Mali Constitutional Court Declares Coup Leader Goita Transitional President

Coup leader and Vice President Assimi Goita, left, former President Bah N'Daw, centre, and former Prime Minister Moctar Ouane (file image).

The constitutional court in Mali has named Colonel Assimi Goita, leader of the post-coup junta, as the country's transitional president. The judgement stipulates that Goita should "lead the transition process to its conclusion," following his seizure of power earlier this week.

The constitutional court said it had made the decision due to the "vacancy in the presidency" following the resignation of caretaker president Bah Ndaw.

Soldiers detained Ndaw and prime minister Moctar Ouane on Monday, before releasing them Thursday after they agreed to resign.

The twin arrests triggered a diplomatic uproar - and marked Mali's second military coup within a year.

Ndaw and Ouane had led a transitional government tasked with organising the return to civilian rule after a coup last August that toppled Mali's elected president, Ibrahim Boubacar Keita.

Mali's transitional president, prime minister released after military detention

Keita was forced out by army officers, led by Goita, following mass protests over corruption and the failure to quell a jihadist insurgency.

Goita had originally been named vice president with other key posts given to fellow army officers.

'The army had little choice'

On Friday, Goita explained that the army had had little choice but to intervene.

"We had to choose between disorder and cohesion within the defence and security forces and we chose cohesion," he said.

He added that a new prime minister will be appointed within days.

Goita made the announcement during a meeting with political and civil society figures in Bamako.

He asked those attending the meeting to support his preference of a prime minister from the opposition M5 movement, a once-powerful group which the military sidelined after the August coup.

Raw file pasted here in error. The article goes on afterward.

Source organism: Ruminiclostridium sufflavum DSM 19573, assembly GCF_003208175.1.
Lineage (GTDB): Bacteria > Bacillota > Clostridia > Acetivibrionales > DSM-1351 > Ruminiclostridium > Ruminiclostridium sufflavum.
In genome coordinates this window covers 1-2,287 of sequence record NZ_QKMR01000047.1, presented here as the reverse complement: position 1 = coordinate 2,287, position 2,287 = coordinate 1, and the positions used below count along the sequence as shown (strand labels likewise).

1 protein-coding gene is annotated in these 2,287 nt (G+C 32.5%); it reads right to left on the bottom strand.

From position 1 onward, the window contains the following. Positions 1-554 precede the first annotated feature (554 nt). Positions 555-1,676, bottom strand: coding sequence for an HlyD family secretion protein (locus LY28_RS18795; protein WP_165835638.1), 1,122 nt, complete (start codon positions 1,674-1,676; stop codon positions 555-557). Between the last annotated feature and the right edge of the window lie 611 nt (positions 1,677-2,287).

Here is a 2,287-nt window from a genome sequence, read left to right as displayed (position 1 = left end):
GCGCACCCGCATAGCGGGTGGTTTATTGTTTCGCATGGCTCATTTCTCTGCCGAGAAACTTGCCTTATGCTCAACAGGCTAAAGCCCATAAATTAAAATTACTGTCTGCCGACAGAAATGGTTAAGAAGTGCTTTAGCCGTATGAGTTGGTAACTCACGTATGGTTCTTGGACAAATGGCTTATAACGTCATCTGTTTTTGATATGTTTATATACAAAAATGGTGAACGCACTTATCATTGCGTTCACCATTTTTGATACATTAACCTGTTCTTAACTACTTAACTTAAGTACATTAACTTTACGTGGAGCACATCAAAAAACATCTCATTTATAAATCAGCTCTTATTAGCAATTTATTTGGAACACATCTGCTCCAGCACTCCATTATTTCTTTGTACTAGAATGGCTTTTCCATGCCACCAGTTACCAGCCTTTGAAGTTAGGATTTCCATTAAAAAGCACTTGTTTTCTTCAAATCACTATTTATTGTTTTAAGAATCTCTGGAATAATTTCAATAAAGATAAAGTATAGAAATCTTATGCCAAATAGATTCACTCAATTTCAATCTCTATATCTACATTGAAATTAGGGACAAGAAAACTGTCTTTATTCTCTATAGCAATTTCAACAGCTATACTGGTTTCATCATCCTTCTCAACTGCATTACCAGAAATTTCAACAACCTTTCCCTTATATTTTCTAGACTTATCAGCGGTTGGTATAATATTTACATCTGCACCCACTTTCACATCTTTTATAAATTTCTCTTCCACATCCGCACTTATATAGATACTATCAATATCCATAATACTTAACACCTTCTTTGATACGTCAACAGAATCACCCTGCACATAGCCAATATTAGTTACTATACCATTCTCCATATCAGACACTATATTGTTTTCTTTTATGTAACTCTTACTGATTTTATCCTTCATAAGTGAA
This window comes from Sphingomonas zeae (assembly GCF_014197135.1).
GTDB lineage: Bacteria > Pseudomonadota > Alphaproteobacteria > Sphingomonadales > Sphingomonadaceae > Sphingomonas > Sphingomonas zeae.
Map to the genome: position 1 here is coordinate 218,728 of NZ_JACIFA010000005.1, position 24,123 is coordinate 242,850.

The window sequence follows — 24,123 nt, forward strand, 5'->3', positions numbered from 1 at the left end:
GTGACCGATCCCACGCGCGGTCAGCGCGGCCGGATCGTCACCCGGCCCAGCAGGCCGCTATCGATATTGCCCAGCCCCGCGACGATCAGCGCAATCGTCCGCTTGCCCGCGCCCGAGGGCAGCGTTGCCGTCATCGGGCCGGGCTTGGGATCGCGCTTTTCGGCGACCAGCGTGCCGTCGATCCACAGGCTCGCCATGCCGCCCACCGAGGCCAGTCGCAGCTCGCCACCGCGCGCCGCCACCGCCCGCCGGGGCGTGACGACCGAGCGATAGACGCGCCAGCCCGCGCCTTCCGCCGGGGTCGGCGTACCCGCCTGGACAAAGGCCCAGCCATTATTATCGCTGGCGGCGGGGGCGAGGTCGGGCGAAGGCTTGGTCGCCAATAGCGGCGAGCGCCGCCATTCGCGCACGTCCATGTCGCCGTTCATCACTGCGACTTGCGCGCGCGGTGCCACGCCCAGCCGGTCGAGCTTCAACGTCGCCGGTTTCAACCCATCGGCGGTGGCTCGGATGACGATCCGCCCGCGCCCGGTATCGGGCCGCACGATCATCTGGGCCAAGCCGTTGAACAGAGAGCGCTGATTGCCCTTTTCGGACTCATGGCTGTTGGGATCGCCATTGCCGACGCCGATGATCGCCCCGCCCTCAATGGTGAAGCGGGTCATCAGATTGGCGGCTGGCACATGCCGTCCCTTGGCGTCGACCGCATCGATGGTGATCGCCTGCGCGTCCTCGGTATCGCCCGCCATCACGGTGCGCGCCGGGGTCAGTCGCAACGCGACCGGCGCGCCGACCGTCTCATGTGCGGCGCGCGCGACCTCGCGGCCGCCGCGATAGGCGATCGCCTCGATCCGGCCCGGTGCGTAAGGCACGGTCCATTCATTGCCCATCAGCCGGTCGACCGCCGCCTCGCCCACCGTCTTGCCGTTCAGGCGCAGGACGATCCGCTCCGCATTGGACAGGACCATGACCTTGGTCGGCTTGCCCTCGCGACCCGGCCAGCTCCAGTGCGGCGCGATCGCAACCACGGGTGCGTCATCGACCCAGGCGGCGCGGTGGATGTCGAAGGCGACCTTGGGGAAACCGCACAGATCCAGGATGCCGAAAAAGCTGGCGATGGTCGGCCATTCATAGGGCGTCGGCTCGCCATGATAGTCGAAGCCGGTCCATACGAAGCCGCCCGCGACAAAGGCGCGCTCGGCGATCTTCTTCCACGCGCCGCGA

"Either we accept joining hands to save our country, or we wage clandestine wars and we will all fail," Goita said.

M5 move to take pressure off military

Goita's decision to name an M5 member as prime minister is seen by some commentators as an effort to relieve pressure on the military.

M5 spearheaded protests against Keita in 2020 but was excluded from key posts in the army-dominated post-coup administration.

A rapprochement with the group might serve to soften domestic and foreign criticism of the army.

The International Crisis Group has said that an M5 prime minister could allay international concerns.

M5 itself appears willing to work with the army.

The group's spokesman, Jeamille Bittar, told a news conference on Friday that M5 would put forward one of its senior members, Choguel Maiga, as prime minister.

"We must all come together around the new government," he said.

Worried Ecowas to meet in Ghana

The detention of Ndaw and Ouane came hours after a government reshuffle that would have replaced the defence and security ministers, both of whom were army officers who had taken part in the August putsch.

Political turmoil in Mali has worried the country's neighbours, which have led efforts to defuse the crisis. The Economic Community of West African States is to discuss the situation at a meeting in Ghana's capital Accra on Sunday.

The 15-nation bloc has also warned of possible sanctions on the country; as has the United States and former colonial master France.

There are fears that sanctions will further destabilise the poverty-stricken nation of 19 million people, which has been battling a brutal jihadist insurgency since 2012.

Call for stronger ties with Russia

Several hundred Malians rallied in Bamako during the day to voice their support for the colonels, with many of them voicing hostility to France and calling for stronger ties with Russia.

Russia's foreign ministry on Friday hailed the release of Ndaw and Ouane but pressed Mali to eventually hold "democratic elections".

In Bamako, there has been almost no opposition to the military's latest power play. Most people appear to have wearily accepted the army's central role in politics.

Some have even welcomed the latest coup. Several hundred people rallied in support of the army in a central square of the city on Friday, for example, with many brandishing portraits of Goita.

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